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ALGAE AND MOSS

NON-FLOWERING PLANTS

     Green algae had colonized both marine and fresh waters (as depicted with the sea lettuce and freshwater algae below) long before land plants evolved.

ALGAE ALGAE

LAND PLANTS

      The move to land presented a new challenge for algae in that water no longer bathed their cells and had to be transported throughout the individual.  As can be seen by the green algae on the statue in the photo below, algae do survive on land.

ALGAE

The following photo shows not only algae growing on a rock, but also a land plant which descended from green algal ancestors.

ALGAE AND MOSS

All land plants have a waxy cuticle to prevent water loss and support structures to compensate for the loss of buoyancy.  Many primitive plants still reproduce with flagellated sperm that must swim to ova.  The sperm of most higher plants are not flagellated and do not require water to reach the ova.  Unlike most algae, land plants have a multicellular jacket for protecting the reproductive cells.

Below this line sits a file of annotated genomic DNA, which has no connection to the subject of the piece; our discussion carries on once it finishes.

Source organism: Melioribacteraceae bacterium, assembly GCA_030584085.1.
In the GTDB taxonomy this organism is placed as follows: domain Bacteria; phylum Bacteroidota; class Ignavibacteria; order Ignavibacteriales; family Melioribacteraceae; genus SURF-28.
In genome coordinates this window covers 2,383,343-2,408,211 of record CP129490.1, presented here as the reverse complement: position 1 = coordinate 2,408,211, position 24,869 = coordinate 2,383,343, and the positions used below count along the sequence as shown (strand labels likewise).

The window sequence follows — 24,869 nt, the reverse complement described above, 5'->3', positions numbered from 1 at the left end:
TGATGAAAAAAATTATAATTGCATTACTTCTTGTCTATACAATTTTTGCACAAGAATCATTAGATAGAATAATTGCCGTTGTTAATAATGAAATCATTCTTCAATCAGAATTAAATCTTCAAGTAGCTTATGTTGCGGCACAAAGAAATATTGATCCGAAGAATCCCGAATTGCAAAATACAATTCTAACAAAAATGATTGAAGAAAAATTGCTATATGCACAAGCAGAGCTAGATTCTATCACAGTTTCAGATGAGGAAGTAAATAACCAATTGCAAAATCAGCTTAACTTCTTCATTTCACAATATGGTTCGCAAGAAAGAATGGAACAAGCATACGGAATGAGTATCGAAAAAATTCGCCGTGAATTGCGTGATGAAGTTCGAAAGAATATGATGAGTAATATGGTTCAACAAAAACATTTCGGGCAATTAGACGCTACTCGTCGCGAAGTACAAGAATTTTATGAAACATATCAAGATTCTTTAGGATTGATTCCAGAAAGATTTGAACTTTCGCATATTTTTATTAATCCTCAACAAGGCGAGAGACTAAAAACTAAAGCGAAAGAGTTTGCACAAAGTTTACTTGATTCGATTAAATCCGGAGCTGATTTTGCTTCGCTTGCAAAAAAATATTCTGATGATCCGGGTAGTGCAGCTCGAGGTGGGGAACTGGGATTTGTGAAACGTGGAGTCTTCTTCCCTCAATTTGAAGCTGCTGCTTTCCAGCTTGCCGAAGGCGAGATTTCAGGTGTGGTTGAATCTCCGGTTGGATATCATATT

MOSSES

There are a bout 23,000 modern species of moss.

      Mosses (and their relatives known as liverworts and hornworts) are plants that lack vascular tissue. Since they cannot transport water well, they cannot grow to be very tall.  They depend on moisture in the environment more than many higher plants.
MOSS MOSS
MOSS MOSS
MOSS Mosses, clubmosses, and ferns reproduce through spores rather than seed.  The elevated structures on the moss in the adjacent picture produce these spores.